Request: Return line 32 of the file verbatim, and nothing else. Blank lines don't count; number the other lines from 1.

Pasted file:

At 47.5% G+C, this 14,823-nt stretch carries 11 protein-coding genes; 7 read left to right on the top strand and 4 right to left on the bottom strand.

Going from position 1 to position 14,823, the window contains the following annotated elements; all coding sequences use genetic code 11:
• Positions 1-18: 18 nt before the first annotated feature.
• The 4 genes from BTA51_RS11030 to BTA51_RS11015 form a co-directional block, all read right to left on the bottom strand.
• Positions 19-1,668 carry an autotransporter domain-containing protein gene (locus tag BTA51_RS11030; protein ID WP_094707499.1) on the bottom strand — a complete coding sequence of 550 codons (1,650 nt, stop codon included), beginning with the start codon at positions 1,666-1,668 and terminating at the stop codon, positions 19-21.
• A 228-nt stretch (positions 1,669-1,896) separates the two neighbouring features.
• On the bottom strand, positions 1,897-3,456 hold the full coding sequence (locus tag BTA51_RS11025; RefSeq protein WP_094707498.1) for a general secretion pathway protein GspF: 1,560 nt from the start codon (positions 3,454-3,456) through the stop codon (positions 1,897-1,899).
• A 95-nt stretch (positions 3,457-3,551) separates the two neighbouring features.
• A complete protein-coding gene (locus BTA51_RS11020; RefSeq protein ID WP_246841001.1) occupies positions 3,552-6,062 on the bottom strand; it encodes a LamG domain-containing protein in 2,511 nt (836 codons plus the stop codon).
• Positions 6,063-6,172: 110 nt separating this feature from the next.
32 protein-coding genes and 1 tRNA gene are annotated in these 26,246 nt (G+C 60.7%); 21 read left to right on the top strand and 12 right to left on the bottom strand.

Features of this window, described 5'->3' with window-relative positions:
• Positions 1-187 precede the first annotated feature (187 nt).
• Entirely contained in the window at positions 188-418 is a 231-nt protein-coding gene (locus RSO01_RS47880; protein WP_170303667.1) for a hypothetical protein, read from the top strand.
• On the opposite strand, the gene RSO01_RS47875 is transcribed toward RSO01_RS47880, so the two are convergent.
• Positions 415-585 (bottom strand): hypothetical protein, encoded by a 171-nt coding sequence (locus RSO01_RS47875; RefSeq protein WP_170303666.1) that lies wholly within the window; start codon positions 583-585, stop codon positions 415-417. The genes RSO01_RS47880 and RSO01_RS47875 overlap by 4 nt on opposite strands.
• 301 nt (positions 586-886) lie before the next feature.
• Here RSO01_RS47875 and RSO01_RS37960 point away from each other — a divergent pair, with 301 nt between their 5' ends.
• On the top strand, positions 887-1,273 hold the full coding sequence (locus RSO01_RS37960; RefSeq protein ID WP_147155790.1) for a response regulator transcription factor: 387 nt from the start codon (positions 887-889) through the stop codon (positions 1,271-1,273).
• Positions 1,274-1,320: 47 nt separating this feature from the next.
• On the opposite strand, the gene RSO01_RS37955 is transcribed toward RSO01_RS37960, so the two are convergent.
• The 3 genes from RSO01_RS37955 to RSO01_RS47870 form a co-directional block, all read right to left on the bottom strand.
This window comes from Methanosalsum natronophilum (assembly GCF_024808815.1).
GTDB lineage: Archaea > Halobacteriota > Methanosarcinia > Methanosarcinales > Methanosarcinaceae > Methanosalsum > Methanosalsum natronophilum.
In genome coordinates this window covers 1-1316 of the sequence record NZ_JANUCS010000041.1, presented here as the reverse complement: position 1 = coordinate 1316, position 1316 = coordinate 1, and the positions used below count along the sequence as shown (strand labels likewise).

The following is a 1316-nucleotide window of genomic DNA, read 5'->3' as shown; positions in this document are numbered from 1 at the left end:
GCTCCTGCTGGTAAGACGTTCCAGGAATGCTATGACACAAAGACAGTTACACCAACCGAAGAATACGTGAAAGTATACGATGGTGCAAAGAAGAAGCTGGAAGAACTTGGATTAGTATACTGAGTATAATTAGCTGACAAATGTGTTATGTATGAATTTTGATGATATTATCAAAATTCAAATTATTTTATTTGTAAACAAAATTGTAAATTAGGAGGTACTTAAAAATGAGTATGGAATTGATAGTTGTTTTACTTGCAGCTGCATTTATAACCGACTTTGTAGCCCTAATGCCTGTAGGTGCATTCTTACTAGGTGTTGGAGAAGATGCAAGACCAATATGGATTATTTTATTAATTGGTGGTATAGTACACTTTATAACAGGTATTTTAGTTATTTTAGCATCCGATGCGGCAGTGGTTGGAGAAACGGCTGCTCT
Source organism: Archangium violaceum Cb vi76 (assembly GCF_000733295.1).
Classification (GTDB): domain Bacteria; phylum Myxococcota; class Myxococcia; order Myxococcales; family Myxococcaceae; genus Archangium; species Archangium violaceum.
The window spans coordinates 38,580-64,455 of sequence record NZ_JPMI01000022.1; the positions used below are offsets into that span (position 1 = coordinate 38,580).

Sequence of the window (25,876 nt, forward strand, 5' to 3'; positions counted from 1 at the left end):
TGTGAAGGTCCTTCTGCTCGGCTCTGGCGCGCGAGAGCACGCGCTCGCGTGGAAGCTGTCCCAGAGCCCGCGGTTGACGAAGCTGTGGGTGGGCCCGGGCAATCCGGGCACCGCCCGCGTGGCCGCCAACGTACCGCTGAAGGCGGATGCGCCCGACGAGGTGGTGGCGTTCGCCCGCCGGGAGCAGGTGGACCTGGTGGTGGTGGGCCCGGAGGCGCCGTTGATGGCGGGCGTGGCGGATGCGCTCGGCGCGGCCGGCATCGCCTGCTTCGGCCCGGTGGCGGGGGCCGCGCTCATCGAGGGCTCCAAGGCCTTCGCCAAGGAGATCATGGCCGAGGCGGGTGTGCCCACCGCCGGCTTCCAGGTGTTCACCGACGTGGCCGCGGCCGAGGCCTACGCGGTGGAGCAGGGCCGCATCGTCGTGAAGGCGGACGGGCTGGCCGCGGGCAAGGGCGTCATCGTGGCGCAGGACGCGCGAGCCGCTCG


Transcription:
TGTGAAGGTCCTTCTGCTCGGCTCTGGCGCGCGAGAGCACGCGCTCGCGTGGAAGCTGTCCCAGAGCCCGCGGTTGACGAAGCTGTGGGTGGGCCCGGGCAATCCGGGCACCGCCCGCGTGGCCGCCAACGTACCGCTGAAGGCGGATGCGCCCGACGAGGTGGTGGCGTTCGCCCGCCGGGAGCAGGTGGACCTGGTGGTGGTGGGCCCGGAGGCGCCGTTGATGGCGGGCGTGGCGGATGCGCTCGGCGCGGCCGGCATCGCCTGCTTCGGCCCGGTGGCGGGGGCCGCGCTCATCGAGGGCTCCAAGGCCTTCGCCAAGGAGATCATGGCCGAGGCGGGTGTGCCCACCGCCGGCTTCCAGGTGTTCACCGACGTGGCCGCGGCCGAGGCCTACGCGGTGGAGCAGGGCCGCATCGTCGTGAAGGCGGACGGGCTGGCCGCGGGCAAGGGCGTCATCGTGGCGCAGGACGCGCGAGCCGCTCG